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By James Thomson

"The Nightingale was not yet heard,
   For the Rose was not yet blown."[1]
His heart was quiet as a bird
   Asleep in the night alone,
And never were its pulses stirred
   To breathe or joy or moan:
The Nightingale was not yet heard
   For the Rose was not yet blown.

Then She bloomed forth before his sight
   In passion and in power,
And filled the very day with light,
   So glorious was her dower;
And made the whole vast moonlit night
   As fragrant as a bower:
The young, the beautiful, the bright,
   The splendid peerless Flower.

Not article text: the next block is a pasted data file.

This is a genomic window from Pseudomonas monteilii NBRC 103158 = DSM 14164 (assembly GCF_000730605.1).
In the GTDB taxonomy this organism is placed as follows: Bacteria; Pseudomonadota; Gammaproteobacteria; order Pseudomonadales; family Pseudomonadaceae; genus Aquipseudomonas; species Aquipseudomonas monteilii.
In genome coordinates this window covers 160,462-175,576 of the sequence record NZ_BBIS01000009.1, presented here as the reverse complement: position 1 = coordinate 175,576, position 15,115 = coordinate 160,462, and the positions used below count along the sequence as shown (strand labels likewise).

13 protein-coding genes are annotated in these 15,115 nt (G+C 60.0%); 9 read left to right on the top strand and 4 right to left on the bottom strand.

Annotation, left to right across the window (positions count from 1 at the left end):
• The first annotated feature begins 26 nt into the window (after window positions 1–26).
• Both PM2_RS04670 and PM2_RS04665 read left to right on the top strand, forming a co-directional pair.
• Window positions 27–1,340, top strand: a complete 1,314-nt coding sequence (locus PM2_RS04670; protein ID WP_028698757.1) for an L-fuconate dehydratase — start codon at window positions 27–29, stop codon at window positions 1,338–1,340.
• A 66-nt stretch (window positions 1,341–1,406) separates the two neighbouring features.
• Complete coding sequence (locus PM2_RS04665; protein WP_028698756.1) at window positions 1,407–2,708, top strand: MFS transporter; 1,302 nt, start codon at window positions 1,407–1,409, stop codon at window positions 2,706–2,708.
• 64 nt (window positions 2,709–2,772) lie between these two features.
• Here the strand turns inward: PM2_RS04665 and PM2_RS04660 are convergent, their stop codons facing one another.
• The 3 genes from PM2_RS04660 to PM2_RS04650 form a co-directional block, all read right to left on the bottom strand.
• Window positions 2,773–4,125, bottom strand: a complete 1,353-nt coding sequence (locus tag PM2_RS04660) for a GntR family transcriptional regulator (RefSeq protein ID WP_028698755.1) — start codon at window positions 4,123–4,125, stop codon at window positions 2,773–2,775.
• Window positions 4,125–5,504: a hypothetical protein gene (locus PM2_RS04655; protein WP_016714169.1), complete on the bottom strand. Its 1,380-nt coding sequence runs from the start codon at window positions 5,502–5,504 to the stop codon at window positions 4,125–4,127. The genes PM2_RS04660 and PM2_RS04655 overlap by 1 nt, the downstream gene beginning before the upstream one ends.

Whereon his heart was like a bird
   When Summer mounts his throne,
And all its pulses thrilled and stirred
   To songs of joy and moan,
To every most impassioned word
   And most impassioned tone;
The Nightingale at length was heard
   For the Rose at length was blown.

February 1877.

Author's note: [1] “Traveller in Persia” (Mr. Binning);
cited by Mr. Fitz-Gerald in the notes to his translation of Omar Khayyam.

This poem was transcribed and proofread by George Jelliss of Leicester, England, U.K.

This poem was added to this site March 16, 2006.
The page last changed April 18, 2011 6:32 PM .

The James Thomson Poetry Works
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